Then there’s the fascination with the idea of having a lot of space, but in a very compact package. It’s a kind of efficient overkill, and that’s attractive. I like it, especially in an era when automakers seem concerned only with how many seats can be crammed into an SUV. For an entire generation of drivers, many weaned in minivans and now off to buy SUVs and crossovers, the joys of van ownership haven’t been lost so much as they were never had in the first place. There’s a certain freedom in being able to pick up a couple friends, pack up whatever you need (and a bunch of stuff you don’t) and head out toward nowhere with room to spare. In this way, the van is like that other lost bastion of passenger and cargo capability, the station wagon.


The other undeniable attraction to the Sprinter is the true breadth of its customization potential. Cruising the Web for more info on the Sprinter, I came across the company Lexani Motorcars, based in California. Among their custom offerings are ultra high-end versions of the Sprinter passenger van. We’re talking bed, bar, TVs with game consoles and iPad integration, the works. This is the kind of custom van that goes far beyond ratty carpeting and questionable sword-and-sorcery scenes airbrushed on the sides. This is what the "undercover" Russian ambulance fraudsters should have been using to whisk through Moscow traffic.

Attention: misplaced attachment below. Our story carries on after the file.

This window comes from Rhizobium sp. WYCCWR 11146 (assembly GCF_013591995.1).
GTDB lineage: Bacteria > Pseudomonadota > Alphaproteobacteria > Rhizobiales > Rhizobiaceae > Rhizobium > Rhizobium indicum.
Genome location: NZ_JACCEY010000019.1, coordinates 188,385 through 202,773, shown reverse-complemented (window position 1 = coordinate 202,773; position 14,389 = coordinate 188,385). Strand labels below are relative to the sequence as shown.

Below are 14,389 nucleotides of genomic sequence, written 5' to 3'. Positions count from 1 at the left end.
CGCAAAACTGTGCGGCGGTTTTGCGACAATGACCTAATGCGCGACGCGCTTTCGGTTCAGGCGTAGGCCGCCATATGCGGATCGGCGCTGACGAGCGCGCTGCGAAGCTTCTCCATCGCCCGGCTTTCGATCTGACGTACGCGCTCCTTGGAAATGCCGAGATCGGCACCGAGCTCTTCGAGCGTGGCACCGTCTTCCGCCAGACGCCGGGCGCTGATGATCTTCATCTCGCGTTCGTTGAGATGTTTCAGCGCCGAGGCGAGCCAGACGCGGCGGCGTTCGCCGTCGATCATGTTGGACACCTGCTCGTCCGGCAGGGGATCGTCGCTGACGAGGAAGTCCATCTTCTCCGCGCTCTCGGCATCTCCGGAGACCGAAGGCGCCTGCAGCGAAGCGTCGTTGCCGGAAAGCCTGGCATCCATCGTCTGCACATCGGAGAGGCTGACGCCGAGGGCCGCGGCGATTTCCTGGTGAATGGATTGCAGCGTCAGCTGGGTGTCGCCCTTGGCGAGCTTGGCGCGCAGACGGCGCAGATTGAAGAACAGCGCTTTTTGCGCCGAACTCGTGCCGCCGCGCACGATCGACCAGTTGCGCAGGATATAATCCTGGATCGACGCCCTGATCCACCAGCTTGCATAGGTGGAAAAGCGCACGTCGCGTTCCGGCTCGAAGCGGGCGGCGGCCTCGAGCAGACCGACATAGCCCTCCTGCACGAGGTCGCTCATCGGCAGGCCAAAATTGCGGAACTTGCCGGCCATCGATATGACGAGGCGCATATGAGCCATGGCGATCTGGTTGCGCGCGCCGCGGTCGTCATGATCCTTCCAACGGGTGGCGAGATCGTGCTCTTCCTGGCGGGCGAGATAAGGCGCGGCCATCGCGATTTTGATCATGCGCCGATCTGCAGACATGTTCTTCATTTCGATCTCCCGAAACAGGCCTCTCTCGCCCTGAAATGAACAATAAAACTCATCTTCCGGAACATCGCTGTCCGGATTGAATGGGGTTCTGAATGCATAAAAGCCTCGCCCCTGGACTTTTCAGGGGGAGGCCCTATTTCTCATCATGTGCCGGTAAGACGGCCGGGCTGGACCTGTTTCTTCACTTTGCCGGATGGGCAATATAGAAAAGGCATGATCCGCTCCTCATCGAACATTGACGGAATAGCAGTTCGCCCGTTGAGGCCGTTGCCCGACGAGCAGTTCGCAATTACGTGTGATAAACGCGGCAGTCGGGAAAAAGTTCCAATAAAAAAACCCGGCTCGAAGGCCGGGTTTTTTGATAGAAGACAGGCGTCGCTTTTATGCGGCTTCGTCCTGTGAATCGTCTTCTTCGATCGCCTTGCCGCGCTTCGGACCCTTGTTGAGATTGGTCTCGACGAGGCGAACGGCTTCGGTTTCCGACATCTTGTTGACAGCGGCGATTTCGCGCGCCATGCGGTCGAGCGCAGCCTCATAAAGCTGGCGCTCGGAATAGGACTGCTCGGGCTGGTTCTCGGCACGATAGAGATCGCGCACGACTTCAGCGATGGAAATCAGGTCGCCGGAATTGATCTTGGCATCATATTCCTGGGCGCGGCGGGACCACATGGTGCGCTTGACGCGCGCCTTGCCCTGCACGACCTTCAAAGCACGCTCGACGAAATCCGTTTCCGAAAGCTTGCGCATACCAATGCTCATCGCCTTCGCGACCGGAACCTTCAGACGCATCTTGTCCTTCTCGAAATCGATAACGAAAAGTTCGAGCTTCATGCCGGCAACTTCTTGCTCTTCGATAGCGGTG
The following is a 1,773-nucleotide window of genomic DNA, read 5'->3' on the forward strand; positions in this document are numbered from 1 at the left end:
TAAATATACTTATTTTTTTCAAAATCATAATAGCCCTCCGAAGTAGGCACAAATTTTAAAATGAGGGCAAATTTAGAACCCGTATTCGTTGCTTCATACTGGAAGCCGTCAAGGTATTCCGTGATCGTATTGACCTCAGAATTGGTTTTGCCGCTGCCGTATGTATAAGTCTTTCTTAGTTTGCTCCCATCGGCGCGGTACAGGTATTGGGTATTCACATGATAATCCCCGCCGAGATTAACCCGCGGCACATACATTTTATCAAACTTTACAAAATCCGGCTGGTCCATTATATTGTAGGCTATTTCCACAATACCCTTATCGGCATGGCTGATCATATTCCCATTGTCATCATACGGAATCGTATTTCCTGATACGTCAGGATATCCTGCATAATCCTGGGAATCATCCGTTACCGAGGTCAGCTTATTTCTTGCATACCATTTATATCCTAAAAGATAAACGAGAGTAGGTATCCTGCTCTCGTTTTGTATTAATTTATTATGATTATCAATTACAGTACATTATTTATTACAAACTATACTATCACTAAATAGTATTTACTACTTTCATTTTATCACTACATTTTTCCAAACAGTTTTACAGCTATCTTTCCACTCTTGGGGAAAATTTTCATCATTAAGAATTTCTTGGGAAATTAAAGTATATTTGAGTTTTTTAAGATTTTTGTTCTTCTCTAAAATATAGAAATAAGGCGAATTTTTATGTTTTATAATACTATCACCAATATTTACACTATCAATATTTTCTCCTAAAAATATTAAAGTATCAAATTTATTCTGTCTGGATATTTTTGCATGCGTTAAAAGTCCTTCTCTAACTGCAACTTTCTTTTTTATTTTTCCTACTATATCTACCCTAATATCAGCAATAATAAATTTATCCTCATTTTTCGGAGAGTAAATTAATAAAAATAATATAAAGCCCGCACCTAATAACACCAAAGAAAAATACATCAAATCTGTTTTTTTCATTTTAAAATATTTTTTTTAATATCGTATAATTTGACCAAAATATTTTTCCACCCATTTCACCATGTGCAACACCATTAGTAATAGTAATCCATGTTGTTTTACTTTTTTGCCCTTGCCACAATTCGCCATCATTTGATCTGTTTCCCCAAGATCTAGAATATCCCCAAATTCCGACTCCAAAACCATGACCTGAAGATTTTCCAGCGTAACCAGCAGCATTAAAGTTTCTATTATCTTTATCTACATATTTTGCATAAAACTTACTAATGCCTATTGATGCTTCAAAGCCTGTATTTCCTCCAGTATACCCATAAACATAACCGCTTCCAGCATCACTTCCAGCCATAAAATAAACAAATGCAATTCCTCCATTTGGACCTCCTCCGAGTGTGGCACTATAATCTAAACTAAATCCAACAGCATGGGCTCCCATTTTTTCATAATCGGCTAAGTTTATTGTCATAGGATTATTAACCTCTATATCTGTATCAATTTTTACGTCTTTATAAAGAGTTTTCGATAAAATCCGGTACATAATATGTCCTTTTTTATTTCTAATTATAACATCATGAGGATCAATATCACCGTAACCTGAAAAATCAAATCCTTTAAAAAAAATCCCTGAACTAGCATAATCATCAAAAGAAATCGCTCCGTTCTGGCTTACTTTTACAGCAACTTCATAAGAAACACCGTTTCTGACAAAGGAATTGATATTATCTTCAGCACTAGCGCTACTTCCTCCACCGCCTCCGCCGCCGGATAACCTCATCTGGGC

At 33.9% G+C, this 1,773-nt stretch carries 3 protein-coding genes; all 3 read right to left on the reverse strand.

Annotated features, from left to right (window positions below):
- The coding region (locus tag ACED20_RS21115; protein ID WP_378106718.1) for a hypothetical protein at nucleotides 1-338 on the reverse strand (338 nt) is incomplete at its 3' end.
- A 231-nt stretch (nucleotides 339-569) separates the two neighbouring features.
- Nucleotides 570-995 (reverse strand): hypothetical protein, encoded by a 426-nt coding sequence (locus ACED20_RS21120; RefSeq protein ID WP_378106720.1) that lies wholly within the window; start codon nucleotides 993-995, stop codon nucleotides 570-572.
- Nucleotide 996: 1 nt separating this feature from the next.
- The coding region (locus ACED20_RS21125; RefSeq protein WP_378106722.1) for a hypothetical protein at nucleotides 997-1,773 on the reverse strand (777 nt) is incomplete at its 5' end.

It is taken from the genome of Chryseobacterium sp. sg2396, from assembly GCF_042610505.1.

The dream would be to have one of these super-lux Sprinters painted up like a fleet vehicle for one of the bigger delivery services. With fully-reclining seats, it would literally be the ultimate "sleeper" vehicle. Who would know of your secret lair inside? But I won’t mention the probably rampant illegality in disguising a private vehicle as part of a corporate fleet.


In any case, if you have any excuse to go test drive a 2014 Sprinter, do so. You’ll be blown away by its ease of use, and you’ll probably want one for yourself. Who knows — maybe we’re on the verge of a comeback of the humble van? The Sprinter’s good enough for it, that’s for sure. And the Ford Transit van is right around the corner.